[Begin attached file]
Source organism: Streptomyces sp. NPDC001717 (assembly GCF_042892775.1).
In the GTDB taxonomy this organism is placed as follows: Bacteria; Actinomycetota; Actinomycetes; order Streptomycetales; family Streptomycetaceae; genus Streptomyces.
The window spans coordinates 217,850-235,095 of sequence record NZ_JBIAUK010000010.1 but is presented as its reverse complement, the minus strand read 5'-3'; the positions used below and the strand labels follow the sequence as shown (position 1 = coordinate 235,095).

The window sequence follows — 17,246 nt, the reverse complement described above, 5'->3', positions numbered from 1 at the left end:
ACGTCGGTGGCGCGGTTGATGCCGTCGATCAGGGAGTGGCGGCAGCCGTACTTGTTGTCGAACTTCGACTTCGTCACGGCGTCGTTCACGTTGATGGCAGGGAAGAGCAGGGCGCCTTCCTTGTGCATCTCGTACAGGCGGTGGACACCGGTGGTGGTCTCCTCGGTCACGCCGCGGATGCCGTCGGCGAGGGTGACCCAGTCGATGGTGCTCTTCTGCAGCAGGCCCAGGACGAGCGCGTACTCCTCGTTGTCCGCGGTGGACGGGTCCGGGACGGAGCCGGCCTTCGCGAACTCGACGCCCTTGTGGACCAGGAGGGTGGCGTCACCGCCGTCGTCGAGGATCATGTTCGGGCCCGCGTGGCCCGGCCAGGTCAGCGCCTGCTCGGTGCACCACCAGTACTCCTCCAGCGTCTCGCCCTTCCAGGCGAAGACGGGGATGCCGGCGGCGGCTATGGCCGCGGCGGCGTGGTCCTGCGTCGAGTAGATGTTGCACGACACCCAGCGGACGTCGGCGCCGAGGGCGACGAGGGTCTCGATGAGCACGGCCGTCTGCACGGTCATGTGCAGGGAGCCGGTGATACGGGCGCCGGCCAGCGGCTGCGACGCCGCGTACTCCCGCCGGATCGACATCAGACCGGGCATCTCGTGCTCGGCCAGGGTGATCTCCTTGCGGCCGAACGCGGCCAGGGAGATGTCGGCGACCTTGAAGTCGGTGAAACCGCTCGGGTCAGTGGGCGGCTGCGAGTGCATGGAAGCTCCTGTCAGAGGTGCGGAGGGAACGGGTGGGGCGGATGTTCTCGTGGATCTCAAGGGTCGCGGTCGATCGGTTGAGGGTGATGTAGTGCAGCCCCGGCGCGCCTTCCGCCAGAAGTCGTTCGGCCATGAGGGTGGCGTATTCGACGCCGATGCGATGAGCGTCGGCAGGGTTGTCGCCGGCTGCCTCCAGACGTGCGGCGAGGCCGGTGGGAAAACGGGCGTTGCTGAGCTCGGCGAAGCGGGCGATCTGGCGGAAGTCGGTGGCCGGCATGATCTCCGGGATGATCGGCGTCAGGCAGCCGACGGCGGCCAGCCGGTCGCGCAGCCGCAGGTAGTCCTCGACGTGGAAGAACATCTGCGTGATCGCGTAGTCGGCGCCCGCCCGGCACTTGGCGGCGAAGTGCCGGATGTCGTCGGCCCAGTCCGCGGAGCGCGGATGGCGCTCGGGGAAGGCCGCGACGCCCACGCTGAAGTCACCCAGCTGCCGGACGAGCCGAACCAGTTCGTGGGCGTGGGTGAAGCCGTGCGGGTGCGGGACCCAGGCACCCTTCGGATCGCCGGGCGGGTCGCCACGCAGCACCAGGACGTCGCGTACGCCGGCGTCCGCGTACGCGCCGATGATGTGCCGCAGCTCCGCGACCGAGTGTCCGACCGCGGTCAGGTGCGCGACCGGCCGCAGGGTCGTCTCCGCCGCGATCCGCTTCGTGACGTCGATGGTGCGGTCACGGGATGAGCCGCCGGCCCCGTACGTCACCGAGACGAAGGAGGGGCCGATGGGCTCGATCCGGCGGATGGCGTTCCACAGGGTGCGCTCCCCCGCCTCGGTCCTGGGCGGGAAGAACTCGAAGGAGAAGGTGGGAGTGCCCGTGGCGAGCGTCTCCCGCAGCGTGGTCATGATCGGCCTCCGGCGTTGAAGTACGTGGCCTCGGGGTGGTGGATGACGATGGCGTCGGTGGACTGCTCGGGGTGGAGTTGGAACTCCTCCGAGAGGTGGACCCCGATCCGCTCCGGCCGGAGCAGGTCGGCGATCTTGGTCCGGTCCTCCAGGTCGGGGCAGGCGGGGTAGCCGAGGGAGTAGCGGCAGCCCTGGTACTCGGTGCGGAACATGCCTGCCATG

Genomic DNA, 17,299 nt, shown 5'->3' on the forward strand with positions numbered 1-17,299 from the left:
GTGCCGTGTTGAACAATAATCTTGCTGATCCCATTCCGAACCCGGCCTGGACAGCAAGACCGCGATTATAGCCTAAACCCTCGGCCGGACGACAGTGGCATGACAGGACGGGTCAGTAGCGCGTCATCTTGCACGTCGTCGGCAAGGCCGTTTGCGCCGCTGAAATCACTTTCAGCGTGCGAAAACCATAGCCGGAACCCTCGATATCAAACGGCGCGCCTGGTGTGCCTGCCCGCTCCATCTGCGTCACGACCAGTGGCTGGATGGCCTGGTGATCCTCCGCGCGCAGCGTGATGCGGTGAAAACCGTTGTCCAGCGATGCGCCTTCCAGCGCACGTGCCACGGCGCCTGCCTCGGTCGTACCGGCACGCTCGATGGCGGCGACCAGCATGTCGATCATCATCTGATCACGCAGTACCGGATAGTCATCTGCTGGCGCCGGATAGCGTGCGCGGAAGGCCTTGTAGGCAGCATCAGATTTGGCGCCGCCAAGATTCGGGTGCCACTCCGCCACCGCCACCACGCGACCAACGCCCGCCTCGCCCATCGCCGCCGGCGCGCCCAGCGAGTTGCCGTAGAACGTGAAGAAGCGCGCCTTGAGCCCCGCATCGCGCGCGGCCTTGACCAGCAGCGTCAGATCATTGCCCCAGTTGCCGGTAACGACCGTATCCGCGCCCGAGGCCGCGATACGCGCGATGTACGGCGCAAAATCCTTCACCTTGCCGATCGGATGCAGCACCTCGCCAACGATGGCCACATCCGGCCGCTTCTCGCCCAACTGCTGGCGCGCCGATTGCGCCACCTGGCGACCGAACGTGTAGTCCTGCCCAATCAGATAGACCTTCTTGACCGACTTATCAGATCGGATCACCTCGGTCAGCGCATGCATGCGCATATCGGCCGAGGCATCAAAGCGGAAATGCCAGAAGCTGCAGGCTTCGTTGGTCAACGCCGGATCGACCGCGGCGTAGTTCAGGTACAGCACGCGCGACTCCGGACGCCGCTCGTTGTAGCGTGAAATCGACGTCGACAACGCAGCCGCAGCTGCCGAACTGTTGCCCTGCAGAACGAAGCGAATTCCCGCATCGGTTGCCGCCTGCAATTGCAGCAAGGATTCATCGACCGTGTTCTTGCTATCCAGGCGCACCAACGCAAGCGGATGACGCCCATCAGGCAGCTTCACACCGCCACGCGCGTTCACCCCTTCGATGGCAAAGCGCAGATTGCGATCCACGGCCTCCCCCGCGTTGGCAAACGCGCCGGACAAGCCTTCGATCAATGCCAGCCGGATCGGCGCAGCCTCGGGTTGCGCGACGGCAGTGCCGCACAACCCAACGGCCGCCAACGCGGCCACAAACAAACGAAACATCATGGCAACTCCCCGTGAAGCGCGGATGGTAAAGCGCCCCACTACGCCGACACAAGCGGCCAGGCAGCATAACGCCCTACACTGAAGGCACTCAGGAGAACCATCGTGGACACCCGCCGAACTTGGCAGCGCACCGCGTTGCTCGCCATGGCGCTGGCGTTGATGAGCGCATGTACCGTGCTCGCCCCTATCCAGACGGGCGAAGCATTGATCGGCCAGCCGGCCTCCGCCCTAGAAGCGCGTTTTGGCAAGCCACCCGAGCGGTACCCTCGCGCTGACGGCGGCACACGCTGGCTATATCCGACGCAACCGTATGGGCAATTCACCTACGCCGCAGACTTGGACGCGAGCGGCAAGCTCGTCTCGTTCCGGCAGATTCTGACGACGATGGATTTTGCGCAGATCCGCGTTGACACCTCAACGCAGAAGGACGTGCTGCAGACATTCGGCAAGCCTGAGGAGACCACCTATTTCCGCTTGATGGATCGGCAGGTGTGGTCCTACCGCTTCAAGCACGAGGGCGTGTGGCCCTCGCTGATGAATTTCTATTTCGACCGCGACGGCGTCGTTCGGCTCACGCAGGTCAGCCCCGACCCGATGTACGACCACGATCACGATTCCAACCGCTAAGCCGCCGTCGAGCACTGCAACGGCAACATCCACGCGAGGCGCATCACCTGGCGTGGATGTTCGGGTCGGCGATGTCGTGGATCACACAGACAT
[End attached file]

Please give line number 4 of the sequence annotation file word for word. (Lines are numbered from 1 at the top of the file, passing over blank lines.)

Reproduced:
The window sequence follows — 17,246 nt, the reverse complement described above, 5'->3', positions numbered from 1 at the left end: